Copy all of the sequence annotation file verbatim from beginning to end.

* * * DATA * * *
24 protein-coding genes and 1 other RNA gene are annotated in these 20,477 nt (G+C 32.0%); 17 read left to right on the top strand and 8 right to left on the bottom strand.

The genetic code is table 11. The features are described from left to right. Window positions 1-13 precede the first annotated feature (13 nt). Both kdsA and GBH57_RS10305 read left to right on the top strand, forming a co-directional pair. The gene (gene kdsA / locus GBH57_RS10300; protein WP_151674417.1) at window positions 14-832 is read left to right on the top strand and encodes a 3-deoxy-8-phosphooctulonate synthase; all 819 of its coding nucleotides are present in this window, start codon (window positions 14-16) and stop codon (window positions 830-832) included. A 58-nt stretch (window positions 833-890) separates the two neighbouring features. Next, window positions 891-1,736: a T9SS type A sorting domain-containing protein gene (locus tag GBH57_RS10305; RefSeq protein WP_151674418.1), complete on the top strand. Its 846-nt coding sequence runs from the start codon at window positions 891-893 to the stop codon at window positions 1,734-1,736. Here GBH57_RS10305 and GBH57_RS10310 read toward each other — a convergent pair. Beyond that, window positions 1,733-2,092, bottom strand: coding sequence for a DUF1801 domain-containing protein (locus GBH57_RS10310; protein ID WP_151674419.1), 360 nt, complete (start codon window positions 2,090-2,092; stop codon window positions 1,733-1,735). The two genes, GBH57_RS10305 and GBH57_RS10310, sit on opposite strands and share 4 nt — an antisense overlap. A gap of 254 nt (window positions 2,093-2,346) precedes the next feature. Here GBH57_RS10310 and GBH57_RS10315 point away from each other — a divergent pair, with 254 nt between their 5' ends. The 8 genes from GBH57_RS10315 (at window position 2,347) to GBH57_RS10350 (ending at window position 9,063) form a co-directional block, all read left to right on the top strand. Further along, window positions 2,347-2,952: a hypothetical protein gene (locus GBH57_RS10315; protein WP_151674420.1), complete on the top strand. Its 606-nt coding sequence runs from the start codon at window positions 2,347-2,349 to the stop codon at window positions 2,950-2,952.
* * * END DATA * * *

24 protein-coding genes and 1 other RNA gene are annotated in these 20,477 nt (G+C 32.0%); 17 read left to right on the top strand and 8 right to left on the bottom strand.

The genetic code is table 11. The features are described from left to right. Window positions 1-13 precede the first annotated feature (13 nt). Both kdsA and GBH57_RS10305 read left to right on the top strand, forming a co-directional pair. The gene (gene kdsA / locus GBH57_RS10300; protein WP_151674417.1) at window positions 14-832 is read left to right on the top strand and encodes a 3-deoxy-8-phosphooctulonate synthase; all 819 of its coding nucleotides are present in this window, start codon (window positions 14-16) and stop codon (window positions 830-832) included. A 58-nt stretch (window positions 833-890) separates the two neighbouring features. Next, window positions 891-1,736: a T9SS type A sorting domain-containing protein gene (locus tag GBH57_RS10305; RefSeq protein WP_151674418.1), complete on the top strand. Its 846-nt coding sequence runs from the start codon at window positions 891-893 to the stop codon at window positions 1,734-1,736. Here GBH57_RS10305 and GBH57_RS10310 read toward each other — a convergent pair. Beyond that, window positions 1,733-2,092, bottom strand: coding sequence for a DUF1801 domain-containing protein (locus GBH57_RS10310; protein ID WP_151674419.1), 360 nt, complete (start codon window positions 2,090-2,092; stop codon window positions 1,733-1,735). The two genes, GBH57_RS10305 and GBH57_RS10310, sit on opposite strands and share 4 nt — an antisense overlap. A gap of 254 nt (window positions 2,093-2,346) precedes the next feature. Here GBH57_RS10310 and GBH57_RS10315 point away from each other — a divergent pair, with 254 nt between their 5' ends. The 8 genes from GBH57_RS10315 (at window position 2,347) to GBH57_RS10350 (ending at window position 9,063) form a co-directional block, all read left to right on the top strand. Further along, window positions 2,347-2,952: a hypothetical protein gene (locus GBH57_RS10315; protein WP_151674420.1), complete on the top strand. Its 606-nt coding sequence runs from the start codon at window positions 2,347-2,349 to the stop codon at window positions 2,950-2,952.